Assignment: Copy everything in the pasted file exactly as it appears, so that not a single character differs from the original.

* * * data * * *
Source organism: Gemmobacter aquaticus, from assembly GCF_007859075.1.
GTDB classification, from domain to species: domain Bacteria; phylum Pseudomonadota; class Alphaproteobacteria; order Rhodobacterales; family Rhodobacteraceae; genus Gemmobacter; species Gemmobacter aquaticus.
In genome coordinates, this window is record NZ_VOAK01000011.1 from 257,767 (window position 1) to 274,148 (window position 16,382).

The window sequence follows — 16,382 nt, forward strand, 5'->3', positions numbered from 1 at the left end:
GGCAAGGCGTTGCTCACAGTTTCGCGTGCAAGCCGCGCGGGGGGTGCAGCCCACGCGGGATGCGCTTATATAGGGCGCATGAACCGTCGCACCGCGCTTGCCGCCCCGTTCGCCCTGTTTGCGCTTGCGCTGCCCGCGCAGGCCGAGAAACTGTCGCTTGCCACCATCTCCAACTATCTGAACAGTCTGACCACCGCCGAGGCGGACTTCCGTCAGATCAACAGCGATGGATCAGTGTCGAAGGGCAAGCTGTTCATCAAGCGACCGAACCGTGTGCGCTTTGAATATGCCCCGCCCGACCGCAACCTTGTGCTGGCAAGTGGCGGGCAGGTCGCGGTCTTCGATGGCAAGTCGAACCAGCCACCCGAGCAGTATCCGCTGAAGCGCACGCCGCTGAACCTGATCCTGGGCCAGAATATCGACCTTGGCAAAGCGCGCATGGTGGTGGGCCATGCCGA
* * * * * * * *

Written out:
Source organism: Gemmobacter aquaticus, from assembly GCF_007859075.1.
GTDB classification, from domain to species: domain Bacteria; phylum Pseudomonadota; class Alphaproteobacteria; order Rhodobacterales; family Rhodobacteraceae; genus Gemmobacter; species Gemmobacter aquaticus.
In genome coordinates, this window is record NZ_VOAK01000011.1 from 257,767 (window position 1) to 274,148 (window position 16,382).

The window sequence follows — 16,382 nt, forward strand, 5'->3', positions numbered from 1 at the left end:
GGCAAGGCGTTGCTCACAGTTTCGCGTGCAAGCCGCGCGGGGGGTGCAGCCCACGCGGGATGCGCTTATATAGGGCGCATGAACCGTCGCACCGCGCTTGCCGCCCCGTTCGCCCTGTTTGCGCTTGCGCTGCCCGCGCAGGCCGAGAAACTGTCGCTTGCCACCATCTCCAACTATCTGAACAGTCTGACCACCGCCGAGGCGGACTTCCGTCAGATCAACAGCGATGGATCAGTGTCGAAGGGCAAGCTGTTCATCAAGCGACCGAACCGTGTGCGCTTTGAATATGCCCCGCCCGACCGCAACCTTGTGCTGGCAAGTGGCGGGCAGGTCGCGGTCTTCGATGGCAAGTCGAACCAGCCACCCGAGCAGTATCCGCTGAAGCGCACGCCGCTGAACCTGATCCTGGGCCAGAATATCGACCTTGGCAAAGCGCGCATGGTGGTGGGCCATGCCGA